Court News Ohio
Court News Ohio
Court News Ohio

Supreme Court to Consider Two Death-Penalty Appeals

Image of a female attorney presenting oral arguments before the Chief Justice and Justices of the Ohio Supreme Court

The Ohio Supreme Court will hear six cases during July oral arguments.

Image of a female attorney presenting oral arguments before the Chief Justice and Justices of the Ohio Supreme Court

The Ohio Supreme Court will hear six cases during July oral arguments.

The Ohio Supreme Court will hear two separate appeals from death-row inmates in cases from Summit and Medina counties during July oral arguments.

Dawud Spaulding was convicted and sentenced to death for the 2011 Akron murders of his children’s mother and her boyfriend, as well as the attempted murder of another man. A court imposed the death penalty on Steven Cepec following his conviction for the 2010 murder of a Chatham Township man.

Akron Double Homicide
In the Akron case, Spaulding’s ex-girlfriend Erica Singleton reported to police on Nov. 28, 2011, that Spaulding had broken into her house and threatened her. He had been convicted of domestic violence against Singleton earlier in the year and in 2010. Singleton obtained a civil protection order against him on Dec. 1, 2011. However, on Dec. 15, Spaulding shot Patrick Griffin outside the residence where Ernest Thomas, Singleton’s boyfriend, lived. Griffin was left paralyzed by his injuries. A few hours later, in the same location, Spaulding shot and killed Singleton and Thomas.

A jury convicted Spaulding for aggravated murder, attempted murder, violation of a protection order, and other offenses.

Spaulding raises concerns about Griffin’s identification of him as the shooter, noting Griffin first selected no one from the police photo array he was shown. Spaulding also argues that the jury’s trip to the crime scene shouldn’t have taken place without the judge, a court reporter, and him. He also claims his attorneys were ineffective in their representation because they weren’t both present during critical points in his case.

Medina County Murder
Cepec occasionally borrowed money and got rides from Frank Munz. On June 3, 2010, Cepec, who had left his halfway house without authorization, visited Munz at his home. Munz’s nephew called 911 when he heard two loud thumps, the sound of choking, and someone going through rooms of the house. Police found Munz lying on the kitchen floor. He had been hit repeatedly with a hammer and choked with a lamp cord, and died from his injuries. Cepec was found nearby hiding in a bush.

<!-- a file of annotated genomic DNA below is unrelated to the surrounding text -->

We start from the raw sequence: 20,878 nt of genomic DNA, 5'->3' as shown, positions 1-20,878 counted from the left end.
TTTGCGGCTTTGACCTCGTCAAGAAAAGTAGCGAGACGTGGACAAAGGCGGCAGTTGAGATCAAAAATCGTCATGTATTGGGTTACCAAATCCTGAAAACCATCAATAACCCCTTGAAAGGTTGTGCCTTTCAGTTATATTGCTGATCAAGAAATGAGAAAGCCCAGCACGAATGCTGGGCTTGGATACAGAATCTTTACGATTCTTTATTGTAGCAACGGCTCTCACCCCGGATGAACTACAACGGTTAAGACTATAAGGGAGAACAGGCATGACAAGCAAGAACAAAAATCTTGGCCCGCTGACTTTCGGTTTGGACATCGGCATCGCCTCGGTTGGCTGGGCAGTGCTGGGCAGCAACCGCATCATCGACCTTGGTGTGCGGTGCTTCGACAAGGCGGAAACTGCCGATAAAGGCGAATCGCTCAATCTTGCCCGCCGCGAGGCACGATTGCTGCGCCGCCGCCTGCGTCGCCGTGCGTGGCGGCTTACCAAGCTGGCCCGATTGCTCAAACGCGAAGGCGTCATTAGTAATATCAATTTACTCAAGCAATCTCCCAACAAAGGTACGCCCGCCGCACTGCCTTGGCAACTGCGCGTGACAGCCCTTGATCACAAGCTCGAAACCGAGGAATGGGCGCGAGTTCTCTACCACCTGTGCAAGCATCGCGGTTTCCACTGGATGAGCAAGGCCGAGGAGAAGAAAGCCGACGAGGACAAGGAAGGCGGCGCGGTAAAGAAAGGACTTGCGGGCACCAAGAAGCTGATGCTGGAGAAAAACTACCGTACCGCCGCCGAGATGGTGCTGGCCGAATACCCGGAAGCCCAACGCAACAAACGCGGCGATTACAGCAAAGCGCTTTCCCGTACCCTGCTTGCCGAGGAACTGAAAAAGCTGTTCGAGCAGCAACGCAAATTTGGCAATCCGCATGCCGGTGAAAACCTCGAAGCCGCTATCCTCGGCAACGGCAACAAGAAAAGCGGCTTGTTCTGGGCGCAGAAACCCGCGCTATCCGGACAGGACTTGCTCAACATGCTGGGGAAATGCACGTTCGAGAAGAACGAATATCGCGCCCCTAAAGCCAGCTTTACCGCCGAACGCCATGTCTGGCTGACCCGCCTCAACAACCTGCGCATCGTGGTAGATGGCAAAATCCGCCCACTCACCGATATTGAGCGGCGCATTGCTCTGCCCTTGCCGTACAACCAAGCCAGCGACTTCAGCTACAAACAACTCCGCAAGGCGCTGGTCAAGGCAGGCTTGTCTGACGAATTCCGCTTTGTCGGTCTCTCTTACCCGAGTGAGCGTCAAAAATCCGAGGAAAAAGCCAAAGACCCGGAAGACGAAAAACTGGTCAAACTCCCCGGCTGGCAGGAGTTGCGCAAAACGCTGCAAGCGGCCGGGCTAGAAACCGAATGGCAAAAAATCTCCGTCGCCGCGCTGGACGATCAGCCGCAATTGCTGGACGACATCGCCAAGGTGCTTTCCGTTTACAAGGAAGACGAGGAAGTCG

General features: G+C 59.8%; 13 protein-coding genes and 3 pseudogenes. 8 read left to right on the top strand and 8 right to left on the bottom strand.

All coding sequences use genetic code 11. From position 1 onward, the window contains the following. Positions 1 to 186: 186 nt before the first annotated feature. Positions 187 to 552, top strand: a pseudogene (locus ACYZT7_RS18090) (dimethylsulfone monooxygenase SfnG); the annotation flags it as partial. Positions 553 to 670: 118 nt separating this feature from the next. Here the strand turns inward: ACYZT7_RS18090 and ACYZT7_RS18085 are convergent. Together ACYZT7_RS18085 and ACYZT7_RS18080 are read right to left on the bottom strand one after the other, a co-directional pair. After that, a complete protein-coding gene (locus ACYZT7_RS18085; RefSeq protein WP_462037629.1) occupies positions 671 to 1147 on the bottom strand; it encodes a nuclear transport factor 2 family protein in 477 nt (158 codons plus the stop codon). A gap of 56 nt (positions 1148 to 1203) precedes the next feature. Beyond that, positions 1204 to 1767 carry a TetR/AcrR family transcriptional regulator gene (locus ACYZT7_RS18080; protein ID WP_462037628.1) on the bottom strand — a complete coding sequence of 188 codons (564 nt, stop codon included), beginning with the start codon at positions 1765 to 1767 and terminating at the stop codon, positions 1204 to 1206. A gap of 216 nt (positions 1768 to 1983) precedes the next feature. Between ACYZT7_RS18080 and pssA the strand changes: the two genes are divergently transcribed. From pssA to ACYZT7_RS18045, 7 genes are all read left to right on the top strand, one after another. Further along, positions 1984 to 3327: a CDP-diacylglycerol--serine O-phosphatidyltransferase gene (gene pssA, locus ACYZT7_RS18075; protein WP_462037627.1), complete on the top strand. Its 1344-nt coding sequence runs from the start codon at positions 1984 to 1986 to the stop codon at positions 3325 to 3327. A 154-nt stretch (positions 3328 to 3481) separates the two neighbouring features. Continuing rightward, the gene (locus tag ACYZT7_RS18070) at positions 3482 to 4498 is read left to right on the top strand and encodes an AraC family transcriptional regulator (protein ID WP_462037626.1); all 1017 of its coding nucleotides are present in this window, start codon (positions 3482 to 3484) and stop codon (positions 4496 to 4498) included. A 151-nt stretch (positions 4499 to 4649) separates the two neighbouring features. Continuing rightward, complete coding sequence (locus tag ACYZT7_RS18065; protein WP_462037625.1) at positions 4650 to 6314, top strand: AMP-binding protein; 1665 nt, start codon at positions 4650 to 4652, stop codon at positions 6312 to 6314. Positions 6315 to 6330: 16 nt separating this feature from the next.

A jury found Cepec guilty of aggravated murder, murder, aggravated robbery, and aggravated burglary.

Cepec contests statements made during the trial by his parole officer, who mentioned Cepec’s prior burglary convictions. Although the jury was instructed to disregard these statements, Cepec asserts that he deserves a new trial because of the comments. He also argues the trial court should’ve held a hearing to evaluate the competency of Munz’s nephew after the judge asked whether the witness was developmentally challenged. In addition, Cepec contends his constitutional rights were violated when police continued to question him after he asked whether he could have a lawyer before officers administered a chemical test that would check for traces of blood on his hands.

Oral Arguments
State v. Spaulding will be heard on Tuesday, July 12, and State v. Cepec will be considered on Wednesday, July 13. Four other cases will also be argued during this session. Arguments on both days will begin at 9 a.m. at the Thomas J. Moyer Ohio Judicial Center in Columbus and will be streamed live online at and broadcast live on The Ohio Channel.

Previews Available
Along with the brief descriptions below, the Office of Public Information today released previews of the six cases.

Cases for Tuesday, July 12
In 2010, Buckeye Wind became Ohio’s first wind-powered generation facility to receive a construction certificate from the Ohio Power Siting Board. When developers returned in 2013 to the board to amend their construction plans, Champaign County and some townships where the wind farm is slated to be built objected. The Court in In re Application of Buckeye Wind will consider the local governments’ request to have a hearing on all the proposed revisions before the board can authorize the changes.

Case for Wednesday, July 13
Three college students who were arrested, but not convicted, for refusing to leave the property of another student in 2013 filed a civil lawsuit in federal court alleging the defendants negligently accused them of a crime. In Foley v. University of Dayton, the federal court has asked the Supreme Court what the statute of limitations is for filing a negligent misidentification claim and whether absolute privilege or qualified privilege shield the defendants’ statements to law enforcement.